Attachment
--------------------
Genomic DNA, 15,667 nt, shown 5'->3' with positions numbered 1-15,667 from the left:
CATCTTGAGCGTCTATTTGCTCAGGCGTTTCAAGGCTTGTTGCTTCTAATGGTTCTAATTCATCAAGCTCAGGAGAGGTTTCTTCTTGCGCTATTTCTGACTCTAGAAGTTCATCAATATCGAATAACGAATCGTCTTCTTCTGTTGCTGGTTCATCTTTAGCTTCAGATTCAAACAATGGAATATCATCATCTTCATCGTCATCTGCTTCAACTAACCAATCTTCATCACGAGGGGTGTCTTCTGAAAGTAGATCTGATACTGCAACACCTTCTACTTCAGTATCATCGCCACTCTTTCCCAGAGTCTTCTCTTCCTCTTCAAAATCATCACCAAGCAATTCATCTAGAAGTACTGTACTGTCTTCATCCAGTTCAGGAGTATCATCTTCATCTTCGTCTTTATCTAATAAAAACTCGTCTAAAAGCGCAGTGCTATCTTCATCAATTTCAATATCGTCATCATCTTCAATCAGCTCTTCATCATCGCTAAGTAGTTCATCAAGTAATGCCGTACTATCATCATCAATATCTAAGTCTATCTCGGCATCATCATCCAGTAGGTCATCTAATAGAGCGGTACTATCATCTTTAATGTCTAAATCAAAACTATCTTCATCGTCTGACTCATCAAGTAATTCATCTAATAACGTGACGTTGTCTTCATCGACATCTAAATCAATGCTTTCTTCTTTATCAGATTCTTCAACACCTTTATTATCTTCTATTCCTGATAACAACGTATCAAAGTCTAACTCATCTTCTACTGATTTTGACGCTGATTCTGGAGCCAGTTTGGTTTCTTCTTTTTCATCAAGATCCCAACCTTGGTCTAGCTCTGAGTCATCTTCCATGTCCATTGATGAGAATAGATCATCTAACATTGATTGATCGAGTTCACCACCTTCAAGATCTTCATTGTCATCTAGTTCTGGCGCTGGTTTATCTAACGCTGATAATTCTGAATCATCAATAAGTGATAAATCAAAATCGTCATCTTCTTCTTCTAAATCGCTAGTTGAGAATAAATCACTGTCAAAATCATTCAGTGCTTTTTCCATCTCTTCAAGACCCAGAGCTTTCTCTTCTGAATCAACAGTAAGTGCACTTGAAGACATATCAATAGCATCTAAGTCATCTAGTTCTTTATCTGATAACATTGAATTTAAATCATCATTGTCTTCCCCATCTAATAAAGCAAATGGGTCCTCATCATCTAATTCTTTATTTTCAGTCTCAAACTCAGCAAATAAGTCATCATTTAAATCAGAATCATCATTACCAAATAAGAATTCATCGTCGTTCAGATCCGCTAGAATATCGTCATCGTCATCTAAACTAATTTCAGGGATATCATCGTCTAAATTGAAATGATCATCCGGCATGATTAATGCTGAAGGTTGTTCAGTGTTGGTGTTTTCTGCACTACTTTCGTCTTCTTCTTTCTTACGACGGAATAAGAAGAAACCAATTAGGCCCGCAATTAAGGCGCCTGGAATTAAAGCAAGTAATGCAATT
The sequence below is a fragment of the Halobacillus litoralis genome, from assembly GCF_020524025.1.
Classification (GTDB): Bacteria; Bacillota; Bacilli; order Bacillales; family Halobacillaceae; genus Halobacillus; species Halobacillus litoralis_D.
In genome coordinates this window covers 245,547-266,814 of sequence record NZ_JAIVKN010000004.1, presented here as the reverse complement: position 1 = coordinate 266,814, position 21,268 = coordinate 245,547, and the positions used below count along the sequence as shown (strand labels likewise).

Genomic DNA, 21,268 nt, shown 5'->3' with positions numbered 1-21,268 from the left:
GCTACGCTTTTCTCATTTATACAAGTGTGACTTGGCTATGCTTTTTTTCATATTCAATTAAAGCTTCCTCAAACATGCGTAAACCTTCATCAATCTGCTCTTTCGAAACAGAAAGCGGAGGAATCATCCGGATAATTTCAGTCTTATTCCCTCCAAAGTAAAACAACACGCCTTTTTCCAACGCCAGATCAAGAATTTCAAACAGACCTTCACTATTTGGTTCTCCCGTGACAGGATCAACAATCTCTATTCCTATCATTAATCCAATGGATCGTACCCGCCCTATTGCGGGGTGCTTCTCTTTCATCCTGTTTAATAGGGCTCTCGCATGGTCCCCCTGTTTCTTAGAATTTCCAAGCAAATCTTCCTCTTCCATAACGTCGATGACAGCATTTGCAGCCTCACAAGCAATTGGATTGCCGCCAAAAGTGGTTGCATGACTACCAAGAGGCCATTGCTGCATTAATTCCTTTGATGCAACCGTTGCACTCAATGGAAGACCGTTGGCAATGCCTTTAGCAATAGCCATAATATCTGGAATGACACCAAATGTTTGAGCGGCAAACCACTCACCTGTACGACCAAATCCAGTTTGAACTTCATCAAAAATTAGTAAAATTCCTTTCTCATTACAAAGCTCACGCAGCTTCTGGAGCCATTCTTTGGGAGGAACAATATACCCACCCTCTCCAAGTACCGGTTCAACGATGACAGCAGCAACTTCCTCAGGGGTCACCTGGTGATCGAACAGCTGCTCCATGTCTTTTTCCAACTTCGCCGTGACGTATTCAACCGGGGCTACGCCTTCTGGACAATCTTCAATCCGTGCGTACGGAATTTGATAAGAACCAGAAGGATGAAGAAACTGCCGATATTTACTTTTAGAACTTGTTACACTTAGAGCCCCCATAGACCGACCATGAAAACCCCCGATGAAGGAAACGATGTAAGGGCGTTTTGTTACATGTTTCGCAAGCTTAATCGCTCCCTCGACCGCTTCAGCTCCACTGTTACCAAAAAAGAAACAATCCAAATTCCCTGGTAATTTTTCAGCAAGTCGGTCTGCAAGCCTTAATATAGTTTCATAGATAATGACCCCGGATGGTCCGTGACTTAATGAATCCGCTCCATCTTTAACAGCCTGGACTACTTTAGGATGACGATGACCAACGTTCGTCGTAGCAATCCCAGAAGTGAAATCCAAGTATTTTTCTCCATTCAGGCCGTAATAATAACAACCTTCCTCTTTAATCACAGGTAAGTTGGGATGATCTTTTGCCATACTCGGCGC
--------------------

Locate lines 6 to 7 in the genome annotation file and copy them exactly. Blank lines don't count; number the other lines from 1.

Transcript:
Genomic DNA, 21,268 nt, shown 5'->3' with positions numbered 1-21,268 from the left:
GCTACGCTTTTCTCATTTATACAAGTGTGACTTGGCTATGCTTTTTTTCATATTCAATTAAAGCTTCCTCAAACATGCGTAAACCTTCATCAATCTGCTCTTTCGAAACAGAAAGCGGAGGAATCATCCGGATAATTTCAGTCTTATTCCCTCCAAAGTAAAACAACACGCCTTTTTCCAACGCCAGATCAAGAATTTCAAACAGACCTTCACTATTTGGTTCTCCCGTGACAGGATCAACAATCTCTATTCCTATCATTAATCCAATGGATCGTACCCGCCCTATTGCGGGGTGCTTCTCTTTCATCCTGTTTAATAGGGCTCTCGCATGGTCCCCCTGTTTCTTAGAATTTCCAAGCAAATCTTCCTCTTCCATAACGTCGATGACAGCATTTGCAGCCTCACAAGCAATTGGATTGCCGCCAAAAGTGGTTGCATGACTACCAAGAGGCCATTGCTGCATTAATTCCTTTGATGCAACCGTTGCACTCAATGGAAGACCGTTGGCAATGCCTTTAGCAATAGCCATAATATCTGGAATGACACCAAATGTTTGAGCGGCAAACCACTCACCTGTACGACCAAATCCAGTTTGAACTTCATCAAAAATTAGTAAAATTCCTTTCTCATTACAAAGCTCACGCAGCTTCTGGAGCCATTCTTTGGGAGGAACAATATACCCACCCTCTCCAAGTACCGGTTCAACGATGACAGCAGCAACTTCCTCAGGGGTCACCTGGTGATCGAACAGCTGCTCCATGTCTTTTTCCAACTTCGCCGTGACGTATTCAACCGGGGCTACGCCTTCTGGACAATCTTCAATCCGTGCGTACGGAATTTGATAAGAACCAGAAGGATGAAGAAACTGCCGATATTTACTTTTAGAACTTGTTACACTTAGAGCCCCCATAGACCGACCATGAAAACCCCCGATGAAGGAAACGATGTAAGGGCGTTTTGTTACATGTTTCGCAAGCTTAATCGCTCCCTCGACCGCTTCAGCTCCACTGTTACCAAAAAAGAAACAATCCAAATTCCCTGGTAATTTTTCAGCAAGTCGGTCTGCAAGCCTTAATATAGTTTCATAGATAATGACCCCGGATGGTCCGTGACTTAATGAATCCGCTCCATCTTTAACAGCCTGGACTACTTTAGGATGACGATGACCAACGTTCGTCGTAGCAATCCCAGAAGTGAAATCCAAGTATTTTTCTCCATTCAGGCCGTAATAATAACAACCTTCCTCTTTAATCACAGGTAAGTTGGGATGATCTTTTGCCATACTCGGCGC